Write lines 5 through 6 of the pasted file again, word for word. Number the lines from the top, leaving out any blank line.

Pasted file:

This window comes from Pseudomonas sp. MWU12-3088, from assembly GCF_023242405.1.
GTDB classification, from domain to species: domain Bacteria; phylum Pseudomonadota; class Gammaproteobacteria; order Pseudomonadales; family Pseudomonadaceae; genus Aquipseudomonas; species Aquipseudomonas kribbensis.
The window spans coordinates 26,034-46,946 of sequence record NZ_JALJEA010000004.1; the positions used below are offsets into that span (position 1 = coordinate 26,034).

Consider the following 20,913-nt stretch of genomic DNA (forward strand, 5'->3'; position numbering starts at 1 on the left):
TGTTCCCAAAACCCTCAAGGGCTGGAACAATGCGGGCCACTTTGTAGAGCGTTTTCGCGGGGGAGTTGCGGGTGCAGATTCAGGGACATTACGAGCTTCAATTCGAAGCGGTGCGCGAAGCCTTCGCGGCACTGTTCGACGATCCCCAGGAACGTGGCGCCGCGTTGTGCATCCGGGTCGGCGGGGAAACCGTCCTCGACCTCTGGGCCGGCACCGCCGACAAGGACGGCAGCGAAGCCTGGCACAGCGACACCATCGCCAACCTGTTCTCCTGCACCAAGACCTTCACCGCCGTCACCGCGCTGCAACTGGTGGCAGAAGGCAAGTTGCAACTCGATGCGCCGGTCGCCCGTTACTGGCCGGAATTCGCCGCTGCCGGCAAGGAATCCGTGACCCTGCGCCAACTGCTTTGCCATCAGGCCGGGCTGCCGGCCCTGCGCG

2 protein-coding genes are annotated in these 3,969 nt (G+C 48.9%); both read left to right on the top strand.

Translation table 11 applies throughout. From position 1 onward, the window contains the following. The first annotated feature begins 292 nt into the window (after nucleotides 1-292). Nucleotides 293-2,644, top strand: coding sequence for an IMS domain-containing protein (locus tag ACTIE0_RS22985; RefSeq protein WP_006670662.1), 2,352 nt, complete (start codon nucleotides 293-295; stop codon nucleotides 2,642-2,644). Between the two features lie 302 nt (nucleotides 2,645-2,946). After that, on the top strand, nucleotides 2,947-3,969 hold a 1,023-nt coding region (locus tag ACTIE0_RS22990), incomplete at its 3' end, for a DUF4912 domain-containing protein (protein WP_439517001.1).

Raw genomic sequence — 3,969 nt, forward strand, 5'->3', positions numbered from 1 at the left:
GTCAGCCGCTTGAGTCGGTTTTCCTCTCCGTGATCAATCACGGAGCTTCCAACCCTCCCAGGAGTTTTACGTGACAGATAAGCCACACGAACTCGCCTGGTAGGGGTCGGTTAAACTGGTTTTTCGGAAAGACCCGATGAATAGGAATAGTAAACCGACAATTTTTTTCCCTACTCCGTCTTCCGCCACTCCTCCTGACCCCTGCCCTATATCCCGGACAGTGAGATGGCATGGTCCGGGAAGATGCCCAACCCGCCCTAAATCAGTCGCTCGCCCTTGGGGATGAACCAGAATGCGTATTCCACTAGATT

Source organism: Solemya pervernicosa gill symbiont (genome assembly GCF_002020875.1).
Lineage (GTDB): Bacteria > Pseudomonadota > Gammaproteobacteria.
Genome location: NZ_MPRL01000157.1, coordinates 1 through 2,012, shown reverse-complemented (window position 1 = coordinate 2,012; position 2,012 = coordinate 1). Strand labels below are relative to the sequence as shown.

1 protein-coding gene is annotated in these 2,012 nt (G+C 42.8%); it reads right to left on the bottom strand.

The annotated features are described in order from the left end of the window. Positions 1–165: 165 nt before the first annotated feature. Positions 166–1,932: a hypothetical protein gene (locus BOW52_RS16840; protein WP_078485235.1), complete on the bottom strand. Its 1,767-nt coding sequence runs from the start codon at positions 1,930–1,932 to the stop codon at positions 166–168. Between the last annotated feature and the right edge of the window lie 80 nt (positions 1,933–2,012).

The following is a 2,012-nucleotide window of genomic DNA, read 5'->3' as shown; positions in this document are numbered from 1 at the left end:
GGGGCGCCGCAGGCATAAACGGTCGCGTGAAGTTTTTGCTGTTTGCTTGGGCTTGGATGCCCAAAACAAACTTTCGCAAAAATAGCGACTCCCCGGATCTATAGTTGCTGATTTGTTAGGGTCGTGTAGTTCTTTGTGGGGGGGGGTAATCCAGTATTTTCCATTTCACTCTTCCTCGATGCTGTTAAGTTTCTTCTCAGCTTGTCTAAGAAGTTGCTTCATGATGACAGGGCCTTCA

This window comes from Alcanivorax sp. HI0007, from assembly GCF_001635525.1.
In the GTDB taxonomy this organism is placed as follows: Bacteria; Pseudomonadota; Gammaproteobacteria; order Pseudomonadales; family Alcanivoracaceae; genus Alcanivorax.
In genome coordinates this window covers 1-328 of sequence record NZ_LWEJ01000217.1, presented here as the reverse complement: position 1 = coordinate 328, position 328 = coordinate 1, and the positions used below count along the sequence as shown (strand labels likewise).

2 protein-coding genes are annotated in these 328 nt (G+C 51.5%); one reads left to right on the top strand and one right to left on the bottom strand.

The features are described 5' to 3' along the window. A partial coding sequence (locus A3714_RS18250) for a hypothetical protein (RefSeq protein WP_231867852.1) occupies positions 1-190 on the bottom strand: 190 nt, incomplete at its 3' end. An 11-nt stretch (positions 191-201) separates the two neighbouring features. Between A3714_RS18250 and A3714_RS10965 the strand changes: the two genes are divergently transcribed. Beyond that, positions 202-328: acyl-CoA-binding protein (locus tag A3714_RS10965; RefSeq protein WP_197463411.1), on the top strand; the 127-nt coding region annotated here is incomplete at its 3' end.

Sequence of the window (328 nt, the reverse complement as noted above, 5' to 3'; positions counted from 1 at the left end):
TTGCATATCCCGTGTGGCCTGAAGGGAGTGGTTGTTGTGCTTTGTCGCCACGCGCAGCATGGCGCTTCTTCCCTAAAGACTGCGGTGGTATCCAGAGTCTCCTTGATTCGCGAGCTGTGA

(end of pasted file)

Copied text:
TGTTCCCAAAACCCTCAAGGGCTGGAACAATGCGGGCCACTTTGTAGAGCGTTTTCGCGGGGGAGTTGCGGGTGCAGATTCAGGGACATTACGAGCTTCAATTCGAAGCGGTGCGCGAAGCCTTCGCGGCACTGTTCGACGATCCCCAGGAACGTGGCGCCGCGTTGTGCATCCGGGTCGGCGGGGAAACCGTCCTCGACCTCTGGGCCGGCACCGCCGACAAGGACGGCAGCGAAGCCTGGCACAGCGACACCATCGCCAACCTGTTCTCCTGCACCAAGACCTTCACCGCCGTCACCGCGCTGCAACTGGTGGCAGAAGGCAAGTTGCAACTCGATGCGCCGGTCGCCCGTTACTGGCCGGAATTCGCCGCTGCCGGCAAGGAATCCGTGACCCTGCGCCAACTGCTTTGCCATCAGGCCGGGCTGCCGGCCCTGCGCG

2 protein-coding genes are annotated in these 3,969 nt (G+C 48.9%); both read left to right on the top strand.